Monthly Archives: June 2010

Concerns regarding Indian trade negotiations with EU

Letter to the High Commissioner for India to South Africa: Our concerns regarding Indian trade negotiations with EU.
This letter explains that the prospect of making new ARVs available in South Africa at affordable prices is under threat because of events unfolding in India. In particular, pressure is being applied by the European Union on the Indian government to sign a bilateral trade agreement that will stifle competition on essential medicines still under patent.

Job Advert: Assistant and Researcher to the Chairperson of the Treatment Action Campaign

Organisation: SECTION27, incorporating the AIDS Law Project

Job title: Assistant and Researcher to the Chairperson of the Treatment Action Campaign

Location: Braamfontein, Johannesburg, South Africa

Dynamic young person passionate about social justice needed to assist in the office of the Chairperson of the Treatment Action Campaign as assistant and researcher.

Call on US government to fund AIDS and health

On 17 June 2010, about 2,000 people representing 16 organisations marched to the United States (US) consulate in Sandton, Johannesburg, to demand that the US leads the way in funding universal access to antiretroviral treatment.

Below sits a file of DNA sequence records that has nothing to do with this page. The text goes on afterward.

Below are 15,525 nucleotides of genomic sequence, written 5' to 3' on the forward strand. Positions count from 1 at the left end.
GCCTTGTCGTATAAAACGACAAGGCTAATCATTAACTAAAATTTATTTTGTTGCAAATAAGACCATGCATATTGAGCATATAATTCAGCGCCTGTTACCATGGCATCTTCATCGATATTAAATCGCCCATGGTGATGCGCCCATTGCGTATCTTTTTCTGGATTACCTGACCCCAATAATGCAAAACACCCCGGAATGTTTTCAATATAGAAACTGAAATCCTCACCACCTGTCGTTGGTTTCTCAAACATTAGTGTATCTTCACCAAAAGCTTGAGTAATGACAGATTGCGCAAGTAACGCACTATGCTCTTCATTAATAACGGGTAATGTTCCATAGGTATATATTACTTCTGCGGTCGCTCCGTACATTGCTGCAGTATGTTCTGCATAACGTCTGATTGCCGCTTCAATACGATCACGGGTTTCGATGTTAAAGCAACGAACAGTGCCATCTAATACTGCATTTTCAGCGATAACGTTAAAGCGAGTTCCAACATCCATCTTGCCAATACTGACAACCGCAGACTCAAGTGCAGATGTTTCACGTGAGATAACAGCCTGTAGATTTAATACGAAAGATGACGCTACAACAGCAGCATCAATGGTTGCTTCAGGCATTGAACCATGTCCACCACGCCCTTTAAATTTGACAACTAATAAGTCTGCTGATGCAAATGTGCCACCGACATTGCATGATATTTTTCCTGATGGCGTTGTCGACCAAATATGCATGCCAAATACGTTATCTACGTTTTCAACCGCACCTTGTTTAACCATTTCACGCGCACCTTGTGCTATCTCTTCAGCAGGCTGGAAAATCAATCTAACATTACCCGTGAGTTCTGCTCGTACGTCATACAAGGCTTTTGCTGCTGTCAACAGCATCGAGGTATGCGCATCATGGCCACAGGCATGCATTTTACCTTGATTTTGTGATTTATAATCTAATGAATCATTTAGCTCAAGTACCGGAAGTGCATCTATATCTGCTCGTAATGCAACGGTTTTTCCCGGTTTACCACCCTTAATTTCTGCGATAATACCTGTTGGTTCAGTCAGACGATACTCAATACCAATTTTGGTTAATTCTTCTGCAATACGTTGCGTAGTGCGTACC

ILO conference adopts unprecedented new international labour standard on HIV and AIDS

GENEVA (ILO News) – Governments, employers and workers meeting at the annual conference of the International Labour Organization (ILO) today adopted a new international labour standard on HIV and AIDS (pdf 1597KB) – the first international human rights instrument to focus specifically on the issue in the world of work.

Current OSD offer still disadvantages rural communities

The Rural Health Advocacy Project, Rural Doctors Association of Southern Africa, SECTION27 and Wits Centre for Rural Health support SAMA’s rejection of the final OSD offer to public sector doctors. By accepting the Government’s OSD offer, collective labour in the Public Service Coordinating Bargaining Council will be contributing to a major setback in Government’s strides to achieve health for all. By offering only marginal increases to medical officers in particular, rural communities are likely to see a further exodus of rural doctors to urban areas, the private sector, and overseas.
Rural patients are disadvantaged in many ways: poverty levels are higher, access to basic services and education is poor, travel to health facilities is costly, facilities are understaffed and waiting times are out of control; now they can expect even fewer doctors to attend to their needs.